Upskilling in a world of accelerated digitisation is necessary for building the workforce of tomorrow. And it’s not only about educating your own workers, it’s about supporting staff of smaller businesses as well. As more success stories surface, we will see more and more similar upskilling initiatives emerge.
We are on the brink of a new era of innovation in which we will need to rethink technology once again. Much like a century ago, we are developing new, far more powerful technologies that will change how we organize work, identify problems and collaborate to solve them. We will have to change how we compete and even redefine prosperity itself.
In the future, human potential becomes preeminent in a society that’s sane, humane and ecological (SHE). It recognizes that people’s energies and skills are essential renewable resources compared to the unrenewable resources required for capital-intensive plans.
Remote work is on the rise as company after company is announcing that their work from home contingency plan has now extended into a semi-permanent or permanent workplace flexibility model. But is the distribution of a workforce the same as operating as a fully distributed company?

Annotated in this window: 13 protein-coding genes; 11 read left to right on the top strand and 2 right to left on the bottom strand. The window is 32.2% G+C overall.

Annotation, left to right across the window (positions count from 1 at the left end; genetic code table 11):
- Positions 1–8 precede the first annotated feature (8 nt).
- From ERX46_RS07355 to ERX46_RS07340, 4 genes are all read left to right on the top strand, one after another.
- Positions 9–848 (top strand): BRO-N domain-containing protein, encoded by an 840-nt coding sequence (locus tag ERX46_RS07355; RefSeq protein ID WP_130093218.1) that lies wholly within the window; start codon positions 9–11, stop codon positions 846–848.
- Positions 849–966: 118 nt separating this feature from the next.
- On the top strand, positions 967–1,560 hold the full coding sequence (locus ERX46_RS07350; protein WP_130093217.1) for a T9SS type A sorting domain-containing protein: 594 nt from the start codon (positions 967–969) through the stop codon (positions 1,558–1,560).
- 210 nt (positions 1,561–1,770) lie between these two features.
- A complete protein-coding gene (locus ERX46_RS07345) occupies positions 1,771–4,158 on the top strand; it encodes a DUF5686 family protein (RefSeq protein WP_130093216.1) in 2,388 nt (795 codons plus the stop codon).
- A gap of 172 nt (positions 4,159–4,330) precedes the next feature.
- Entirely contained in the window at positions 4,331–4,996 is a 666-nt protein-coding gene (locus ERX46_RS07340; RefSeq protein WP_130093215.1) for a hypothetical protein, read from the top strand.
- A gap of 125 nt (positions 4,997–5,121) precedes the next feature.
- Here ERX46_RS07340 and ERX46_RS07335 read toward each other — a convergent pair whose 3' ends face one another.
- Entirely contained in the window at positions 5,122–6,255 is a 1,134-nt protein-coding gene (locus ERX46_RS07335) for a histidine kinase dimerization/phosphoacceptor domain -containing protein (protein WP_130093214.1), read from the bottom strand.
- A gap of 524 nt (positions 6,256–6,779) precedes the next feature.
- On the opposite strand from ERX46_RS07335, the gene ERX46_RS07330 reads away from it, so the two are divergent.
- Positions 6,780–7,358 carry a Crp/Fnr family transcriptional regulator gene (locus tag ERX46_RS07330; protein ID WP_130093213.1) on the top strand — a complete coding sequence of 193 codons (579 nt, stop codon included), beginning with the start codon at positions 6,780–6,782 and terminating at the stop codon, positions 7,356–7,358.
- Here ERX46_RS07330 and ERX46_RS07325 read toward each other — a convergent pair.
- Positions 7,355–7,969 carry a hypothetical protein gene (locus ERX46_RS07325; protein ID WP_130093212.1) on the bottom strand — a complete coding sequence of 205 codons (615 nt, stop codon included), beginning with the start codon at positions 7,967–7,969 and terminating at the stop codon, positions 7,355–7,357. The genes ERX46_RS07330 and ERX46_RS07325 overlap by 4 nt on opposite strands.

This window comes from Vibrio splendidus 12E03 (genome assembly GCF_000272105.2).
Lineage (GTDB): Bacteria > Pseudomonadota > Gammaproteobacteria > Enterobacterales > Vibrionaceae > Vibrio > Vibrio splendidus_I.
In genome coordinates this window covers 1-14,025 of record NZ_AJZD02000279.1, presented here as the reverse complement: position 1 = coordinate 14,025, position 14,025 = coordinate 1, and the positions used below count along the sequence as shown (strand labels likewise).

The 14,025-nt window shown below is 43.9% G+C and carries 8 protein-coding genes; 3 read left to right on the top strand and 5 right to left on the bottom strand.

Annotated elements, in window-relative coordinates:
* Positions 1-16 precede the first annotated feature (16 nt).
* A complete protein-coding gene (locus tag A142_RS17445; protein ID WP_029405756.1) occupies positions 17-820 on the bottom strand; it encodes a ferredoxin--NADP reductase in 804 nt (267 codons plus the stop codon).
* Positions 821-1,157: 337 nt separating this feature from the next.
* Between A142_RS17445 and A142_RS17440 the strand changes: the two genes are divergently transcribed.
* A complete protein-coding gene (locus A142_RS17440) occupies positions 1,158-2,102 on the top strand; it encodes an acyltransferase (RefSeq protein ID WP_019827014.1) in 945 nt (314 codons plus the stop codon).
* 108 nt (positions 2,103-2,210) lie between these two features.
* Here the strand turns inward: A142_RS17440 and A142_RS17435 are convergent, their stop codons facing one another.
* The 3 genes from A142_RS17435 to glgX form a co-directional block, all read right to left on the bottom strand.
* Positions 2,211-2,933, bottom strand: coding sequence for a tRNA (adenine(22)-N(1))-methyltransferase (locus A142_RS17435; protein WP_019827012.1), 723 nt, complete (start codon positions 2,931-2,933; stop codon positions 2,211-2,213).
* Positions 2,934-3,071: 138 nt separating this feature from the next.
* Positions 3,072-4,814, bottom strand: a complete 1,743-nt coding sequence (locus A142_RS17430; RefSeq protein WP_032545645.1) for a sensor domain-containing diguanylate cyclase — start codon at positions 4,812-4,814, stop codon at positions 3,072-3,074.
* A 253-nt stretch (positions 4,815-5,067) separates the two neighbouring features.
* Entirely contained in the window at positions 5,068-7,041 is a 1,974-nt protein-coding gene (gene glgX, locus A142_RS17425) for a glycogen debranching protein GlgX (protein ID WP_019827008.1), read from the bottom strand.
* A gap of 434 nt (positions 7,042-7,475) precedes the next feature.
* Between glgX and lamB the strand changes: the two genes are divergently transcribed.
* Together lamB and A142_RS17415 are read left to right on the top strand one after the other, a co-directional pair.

The year 2021 foresees a promising and potential role of technology to deliver a paradigm shift in the business operation models. These game-changing technologies have the promise to impact businesses and consumers alike with their disruptive potential.
Covid-19 has unfortunately triggered one of the worst employment crises since the Great Depression. The world of work is changing and developing new skills is the only way to keep pace with this change.
Over the past few decades agility has become a defining competitive attribute. Because the fundamentals of digital technology have been so well understood, much of the value has shifted to applications and things like design and user experience. Yet that will change in the years ahead.
The office of the future is quantified, with intelligent technological solutions ensuring that we develop new skills and optimise our performance at work
CEOs, CFOs and CIOs should not jump to ready-made conclusions around cyber security ahead of their next budgeting round. Here are three golden rules for them to consider as they plan ahead.